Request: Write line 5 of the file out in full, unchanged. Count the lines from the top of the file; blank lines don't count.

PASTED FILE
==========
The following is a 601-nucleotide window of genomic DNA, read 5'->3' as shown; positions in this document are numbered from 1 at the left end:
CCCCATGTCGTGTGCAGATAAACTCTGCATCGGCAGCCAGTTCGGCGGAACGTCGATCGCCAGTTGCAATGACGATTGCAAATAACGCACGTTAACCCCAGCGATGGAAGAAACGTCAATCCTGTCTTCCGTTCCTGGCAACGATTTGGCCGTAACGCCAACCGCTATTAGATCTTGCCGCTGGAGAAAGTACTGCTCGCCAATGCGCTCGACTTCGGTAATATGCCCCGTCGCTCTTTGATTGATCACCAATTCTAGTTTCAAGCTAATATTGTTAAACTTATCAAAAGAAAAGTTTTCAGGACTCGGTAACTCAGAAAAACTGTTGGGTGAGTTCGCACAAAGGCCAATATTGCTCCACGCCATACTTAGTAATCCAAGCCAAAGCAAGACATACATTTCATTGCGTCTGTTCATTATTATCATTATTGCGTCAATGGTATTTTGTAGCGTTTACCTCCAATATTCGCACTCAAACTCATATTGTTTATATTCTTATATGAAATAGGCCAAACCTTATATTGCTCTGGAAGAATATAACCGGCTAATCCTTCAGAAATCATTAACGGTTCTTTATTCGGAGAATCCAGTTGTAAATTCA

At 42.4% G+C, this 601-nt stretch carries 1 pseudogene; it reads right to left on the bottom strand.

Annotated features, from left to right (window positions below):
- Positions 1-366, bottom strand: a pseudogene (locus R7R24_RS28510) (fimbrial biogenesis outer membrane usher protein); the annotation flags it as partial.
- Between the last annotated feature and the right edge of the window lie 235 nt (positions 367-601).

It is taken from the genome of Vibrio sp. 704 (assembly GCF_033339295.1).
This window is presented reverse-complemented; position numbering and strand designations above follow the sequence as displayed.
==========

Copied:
- Positions 1-366, bottom strand: a pseudogene (locus R7R24_RS28510) (fimbrial biogenesis outer membrane usher protein); the annotation flags it as partial.